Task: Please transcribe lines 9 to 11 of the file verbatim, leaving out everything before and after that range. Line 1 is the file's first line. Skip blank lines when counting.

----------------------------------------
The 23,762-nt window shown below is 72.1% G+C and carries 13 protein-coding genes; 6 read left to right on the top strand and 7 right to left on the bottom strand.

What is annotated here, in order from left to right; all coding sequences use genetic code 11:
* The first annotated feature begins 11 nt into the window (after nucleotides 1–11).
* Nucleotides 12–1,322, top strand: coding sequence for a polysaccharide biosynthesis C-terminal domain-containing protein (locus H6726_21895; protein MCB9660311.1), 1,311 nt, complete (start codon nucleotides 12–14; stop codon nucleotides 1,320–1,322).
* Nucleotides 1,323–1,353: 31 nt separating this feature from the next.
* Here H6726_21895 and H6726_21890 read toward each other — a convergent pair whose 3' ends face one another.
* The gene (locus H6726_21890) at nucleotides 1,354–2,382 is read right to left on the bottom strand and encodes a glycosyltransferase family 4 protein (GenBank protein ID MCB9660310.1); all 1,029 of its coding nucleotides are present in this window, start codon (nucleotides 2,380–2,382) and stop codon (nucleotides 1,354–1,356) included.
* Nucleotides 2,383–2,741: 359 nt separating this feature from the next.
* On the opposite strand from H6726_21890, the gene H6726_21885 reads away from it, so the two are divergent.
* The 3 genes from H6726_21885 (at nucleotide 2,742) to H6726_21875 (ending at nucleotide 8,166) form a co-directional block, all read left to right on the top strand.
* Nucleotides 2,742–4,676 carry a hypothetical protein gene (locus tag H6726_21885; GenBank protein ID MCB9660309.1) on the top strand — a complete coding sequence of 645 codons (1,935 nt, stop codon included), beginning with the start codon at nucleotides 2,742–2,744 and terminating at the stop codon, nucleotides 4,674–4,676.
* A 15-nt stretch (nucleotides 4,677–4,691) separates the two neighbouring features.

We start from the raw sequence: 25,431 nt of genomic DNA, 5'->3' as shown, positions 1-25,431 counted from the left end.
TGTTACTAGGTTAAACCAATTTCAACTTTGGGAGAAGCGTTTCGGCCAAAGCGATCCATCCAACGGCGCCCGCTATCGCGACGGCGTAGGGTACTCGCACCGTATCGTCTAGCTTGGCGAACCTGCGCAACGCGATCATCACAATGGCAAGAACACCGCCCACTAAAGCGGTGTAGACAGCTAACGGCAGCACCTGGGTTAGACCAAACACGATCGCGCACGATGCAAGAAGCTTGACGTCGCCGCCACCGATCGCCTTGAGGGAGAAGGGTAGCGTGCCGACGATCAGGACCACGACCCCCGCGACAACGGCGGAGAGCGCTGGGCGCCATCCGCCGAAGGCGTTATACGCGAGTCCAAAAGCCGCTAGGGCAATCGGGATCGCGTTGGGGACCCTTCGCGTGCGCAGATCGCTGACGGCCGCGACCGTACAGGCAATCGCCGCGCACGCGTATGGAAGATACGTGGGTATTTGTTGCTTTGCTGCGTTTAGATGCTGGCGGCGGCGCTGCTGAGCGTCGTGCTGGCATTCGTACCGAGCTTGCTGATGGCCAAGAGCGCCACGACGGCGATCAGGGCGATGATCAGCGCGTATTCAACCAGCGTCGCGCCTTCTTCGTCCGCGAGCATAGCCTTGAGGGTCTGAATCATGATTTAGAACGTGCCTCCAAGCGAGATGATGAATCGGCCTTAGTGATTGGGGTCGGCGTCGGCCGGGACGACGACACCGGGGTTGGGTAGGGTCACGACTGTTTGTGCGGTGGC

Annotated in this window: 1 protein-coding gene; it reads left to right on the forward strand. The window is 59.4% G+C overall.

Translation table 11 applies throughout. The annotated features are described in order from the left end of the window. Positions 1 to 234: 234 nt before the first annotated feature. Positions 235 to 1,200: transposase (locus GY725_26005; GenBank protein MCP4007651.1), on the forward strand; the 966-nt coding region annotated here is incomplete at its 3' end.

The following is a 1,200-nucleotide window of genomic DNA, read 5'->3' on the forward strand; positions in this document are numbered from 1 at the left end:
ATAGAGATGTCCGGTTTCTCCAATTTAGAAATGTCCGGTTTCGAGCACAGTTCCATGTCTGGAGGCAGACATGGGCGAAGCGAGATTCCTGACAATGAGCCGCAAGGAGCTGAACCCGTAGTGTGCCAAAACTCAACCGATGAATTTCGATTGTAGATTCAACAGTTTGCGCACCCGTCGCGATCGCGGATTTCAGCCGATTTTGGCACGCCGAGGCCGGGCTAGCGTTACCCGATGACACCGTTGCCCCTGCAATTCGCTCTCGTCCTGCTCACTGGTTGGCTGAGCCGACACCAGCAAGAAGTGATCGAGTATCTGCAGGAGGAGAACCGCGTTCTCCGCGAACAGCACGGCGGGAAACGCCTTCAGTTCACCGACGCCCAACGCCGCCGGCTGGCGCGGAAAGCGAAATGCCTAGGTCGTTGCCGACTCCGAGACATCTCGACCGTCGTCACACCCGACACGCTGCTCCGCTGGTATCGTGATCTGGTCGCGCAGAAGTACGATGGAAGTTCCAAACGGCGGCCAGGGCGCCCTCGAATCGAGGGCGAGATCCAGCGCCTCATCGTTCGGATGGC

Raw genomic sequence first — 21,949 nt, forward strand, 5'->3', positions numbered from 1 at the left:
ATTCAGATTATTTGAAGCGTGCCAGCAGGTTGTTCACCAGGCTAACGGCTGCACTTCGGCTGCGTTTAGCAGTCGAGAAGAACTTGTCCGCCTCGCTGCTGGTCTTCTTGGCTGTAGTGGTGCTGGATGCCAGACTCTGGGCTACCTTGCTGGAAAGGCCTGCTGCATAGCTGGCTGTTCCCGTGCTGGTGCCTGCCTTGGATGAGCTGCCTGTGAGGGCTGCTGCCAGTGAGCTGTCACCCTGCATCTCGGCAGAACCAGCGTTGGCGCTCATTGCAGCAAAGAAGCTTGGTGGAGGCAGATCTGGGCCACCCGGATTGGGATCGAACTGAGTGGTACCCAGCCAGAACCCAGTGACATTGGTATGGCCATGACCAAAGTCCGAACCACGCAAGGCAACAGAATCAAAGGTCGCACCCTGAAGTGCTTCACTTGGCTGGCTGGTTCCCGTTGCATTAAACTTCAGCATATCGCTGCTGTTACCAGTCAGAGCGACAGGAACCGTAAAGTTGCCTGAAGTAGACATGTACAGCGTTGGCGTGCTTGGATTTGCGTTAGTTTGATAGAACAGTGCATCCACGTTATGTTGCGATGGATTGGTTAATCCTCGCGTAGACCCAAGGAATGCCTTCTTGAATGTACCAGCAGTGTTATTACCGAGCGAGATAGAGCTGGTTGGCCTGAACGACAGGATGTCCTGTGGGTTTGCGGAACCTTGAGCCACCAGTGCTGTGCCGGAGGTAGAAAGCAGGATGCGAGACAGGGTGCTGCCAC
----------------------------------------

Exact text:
* On the opposite strand from H6726_21890, the gene H6726_21885 reads away from it, so the two are divergent.
* The 3 genes from H6726_21885 (at nucleotide 2,742) to H6726_21875 (ending at nucleotide 8,166) form a co-directional block, all read left to right on the top strand.
* Nucleotides 2,742–4,676 carry a hypothetical protein gene (locus tag H6726_21885; GenBank protein ID MCB9660309.1) on the top strand — a complete coding sequence of 645 codons (1,935 nt, stop codon included), beginning with the start codon at nucleotides 2,742–2,744 and terminating at the stop codon, nucleotides 4,674–4,676.